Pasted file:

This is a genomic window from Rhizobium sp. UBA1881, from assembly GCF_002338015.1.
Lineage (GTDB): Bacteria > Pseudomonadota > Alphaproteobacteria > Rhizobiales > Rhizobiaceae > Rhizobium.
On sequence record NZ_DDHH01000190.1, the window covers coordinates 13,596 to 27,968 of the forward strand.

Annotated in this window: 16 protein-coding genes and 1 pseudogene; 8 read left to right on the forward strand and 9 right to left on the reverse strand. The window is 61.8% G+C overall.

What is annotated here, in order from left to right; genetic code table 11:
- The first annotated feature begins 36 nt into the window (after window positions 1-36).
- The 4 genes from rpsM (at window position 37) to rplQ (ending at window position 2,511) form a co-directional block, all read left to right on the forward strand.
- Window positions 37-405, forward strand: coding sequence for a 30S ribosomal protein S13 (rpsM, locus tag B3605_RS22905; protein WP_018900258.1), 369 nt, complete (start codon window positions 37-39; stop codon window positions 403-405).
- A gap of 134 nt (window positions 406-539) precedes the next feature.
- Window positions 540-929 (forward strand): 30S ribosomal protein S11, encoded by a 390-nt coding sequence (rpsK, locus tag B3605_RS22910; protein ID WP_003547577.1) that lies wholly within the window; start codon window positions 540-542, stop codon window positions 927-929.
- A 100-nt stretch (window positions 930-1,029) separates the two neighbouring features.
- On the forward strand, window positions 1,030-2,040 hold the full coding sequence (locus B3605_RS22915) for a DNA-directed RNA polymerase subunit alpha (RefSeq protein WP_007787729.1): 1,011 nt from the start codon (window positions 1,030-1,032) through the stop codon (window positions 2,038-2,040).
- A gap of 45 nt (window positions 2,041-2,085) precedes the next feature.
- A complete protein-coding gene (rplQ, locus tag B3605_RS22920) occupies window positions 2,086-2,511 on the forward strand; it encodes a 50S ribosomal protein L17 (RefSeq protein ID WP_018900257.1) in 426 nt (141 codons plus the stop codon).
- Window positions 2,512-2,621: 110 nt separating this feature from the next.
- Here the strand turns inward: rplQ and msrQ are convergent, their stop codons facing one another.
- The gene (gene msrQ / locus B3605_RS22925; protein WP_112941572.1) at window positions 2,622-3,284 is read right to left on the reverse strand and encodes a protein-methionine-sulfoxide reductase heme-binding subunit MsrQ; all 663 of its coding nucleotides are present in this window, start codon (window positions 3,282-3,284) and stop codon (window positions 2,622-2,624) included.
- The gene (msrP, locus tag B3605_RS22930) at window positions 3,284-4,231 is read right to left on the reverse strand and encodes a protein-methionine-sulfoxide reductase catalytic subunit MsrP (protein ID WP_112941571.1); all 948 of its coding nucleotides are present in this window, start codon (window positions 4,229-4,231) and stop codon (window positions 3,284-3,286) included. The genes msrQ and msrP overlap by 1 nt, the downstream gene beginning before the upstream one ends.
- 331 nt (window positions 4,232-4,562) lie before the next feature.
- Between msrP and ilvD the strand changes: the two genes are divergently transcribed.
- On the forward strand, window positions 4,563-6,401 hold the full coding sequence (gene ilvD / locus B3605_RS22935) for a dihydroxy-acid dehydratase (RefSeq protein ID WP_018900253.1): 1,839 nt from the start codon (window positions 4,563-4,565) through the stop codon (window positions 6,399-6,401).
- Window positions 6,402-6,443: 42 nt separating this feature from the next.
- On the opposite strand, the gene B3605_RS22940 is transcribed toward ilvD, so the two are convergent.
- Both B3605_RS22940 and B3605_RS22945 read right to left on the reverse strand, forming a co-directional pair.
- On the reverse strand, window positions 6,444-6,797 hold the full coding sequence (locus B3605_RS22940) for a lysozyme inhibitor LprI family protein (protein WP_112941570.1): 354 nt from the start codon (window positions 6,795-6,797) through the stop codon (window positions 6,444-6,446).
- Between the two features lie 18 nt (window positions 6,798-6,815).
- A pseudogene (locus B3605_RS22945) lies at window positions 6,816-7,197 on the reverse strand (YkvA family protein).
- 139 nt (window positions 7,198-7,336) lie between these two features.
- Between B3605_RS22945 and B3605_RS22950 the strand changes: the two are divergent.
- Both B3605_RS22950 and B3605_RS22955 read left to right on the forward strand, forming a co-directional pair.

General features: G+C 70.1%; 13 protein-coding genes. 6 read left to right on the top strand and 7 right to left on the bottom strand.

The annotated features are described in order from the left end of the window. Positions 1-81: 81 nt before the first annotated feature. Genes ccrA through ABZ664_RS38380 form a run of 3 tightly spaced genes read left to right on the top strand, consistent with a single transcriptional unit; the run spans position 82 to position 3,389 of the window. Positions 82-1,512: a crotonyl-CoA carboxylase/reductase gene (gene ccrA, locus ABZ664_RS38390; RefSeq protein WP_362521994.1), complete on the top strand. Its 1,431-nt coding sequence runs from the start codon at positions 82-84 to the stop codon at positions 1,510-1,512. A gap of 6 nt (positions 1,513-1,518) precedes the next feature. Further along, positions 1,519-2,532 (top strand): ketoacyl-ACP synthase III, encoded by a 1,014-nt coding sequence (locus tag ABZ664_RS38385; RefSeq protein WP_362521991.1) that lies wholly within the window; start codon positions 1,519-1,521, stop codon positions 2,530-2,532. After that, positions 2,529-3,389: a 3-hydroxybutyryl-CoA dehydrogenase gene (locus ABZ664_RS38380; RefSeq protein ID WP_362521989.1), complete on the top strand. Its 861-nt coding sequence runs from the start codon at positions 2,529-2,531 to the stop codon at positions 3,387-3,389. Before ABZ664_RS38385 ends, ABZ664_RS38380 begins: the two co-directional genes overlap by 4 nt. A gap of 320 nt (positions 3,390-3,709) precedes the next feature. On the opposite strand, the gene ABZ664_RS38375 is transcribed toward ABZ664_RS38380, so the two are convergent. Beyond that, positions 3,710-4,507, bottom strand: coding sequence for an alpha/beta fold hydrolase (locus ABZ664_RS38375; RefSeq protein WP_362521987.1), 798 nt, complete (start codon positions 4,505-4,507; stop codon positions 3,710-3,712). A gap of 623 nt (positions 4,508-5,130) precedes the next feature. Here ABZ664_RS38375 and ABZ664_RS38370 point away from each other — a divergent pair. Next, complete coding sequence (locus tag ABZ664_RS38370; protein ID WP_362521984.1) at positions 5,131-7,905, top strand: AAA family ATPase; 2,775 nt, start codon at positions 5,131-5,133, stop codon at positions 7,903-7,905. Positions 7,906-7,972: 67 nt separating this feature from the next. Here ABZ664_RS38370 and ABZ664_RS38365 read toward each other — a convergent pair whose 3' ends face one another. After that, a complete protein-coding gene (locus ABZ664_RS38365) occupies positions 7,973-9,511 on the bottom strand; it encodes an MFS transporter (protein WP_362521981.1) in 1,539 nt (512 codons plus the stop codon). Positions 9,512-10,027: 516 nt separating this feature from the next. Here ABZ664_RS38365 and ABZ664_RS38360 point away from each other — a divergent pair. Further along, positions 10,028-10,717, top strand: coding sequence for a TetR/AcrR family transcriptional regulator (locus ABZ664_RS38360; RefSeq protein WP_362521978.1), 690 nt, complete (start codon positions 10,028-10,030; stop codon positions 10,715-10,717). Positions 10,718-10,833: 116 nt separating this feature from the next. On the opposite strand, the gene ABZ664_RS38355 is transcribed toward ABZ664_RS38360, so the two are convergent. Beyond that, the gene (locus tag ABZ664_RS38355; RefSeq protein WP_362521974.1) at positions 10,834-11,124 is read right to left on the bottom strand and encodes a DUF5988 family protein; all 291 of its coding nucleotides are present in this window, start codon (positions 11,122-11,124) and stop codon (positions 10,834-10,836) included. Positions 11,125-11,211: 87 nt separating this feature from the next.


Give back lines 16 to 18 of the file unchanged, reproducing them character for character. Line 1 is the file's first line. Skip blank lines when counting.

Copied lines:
- Here the strand turns inward: rplQ and msrQ are convergent, their stop codons facing one another.
- The gene (gene msrQ / locus B3605_RS22925; protein WP_112941572.1) at window positions 2,622-3,284 is read right to left on the reverse strand and encodes a protein-methionine-sulfoxide reductase heme-binding subunit MsrQ; all 663 of its coding nucleotides are present in this window, start codon (window positions 3,282-3,284) and stop codon (window positions 2,622-2,624) included.
- The gene (msrP, locus tag B3605_RS22930) at window positions 3,284-4,231 is read right to left on the reverse strand and encodes a protein-methionine-sulfoxide reductase catalytic subunit MsrP (protein ID WP_112941571.1); all 948 of its coding nucleotides are present in this window, start codon (window positions 4,229-4,231) and stop codon (window positions 3,284-3,286) included. The genes msrQ and msrP overlap by 1 nt, the downstream gene beginning before the upstream one ends.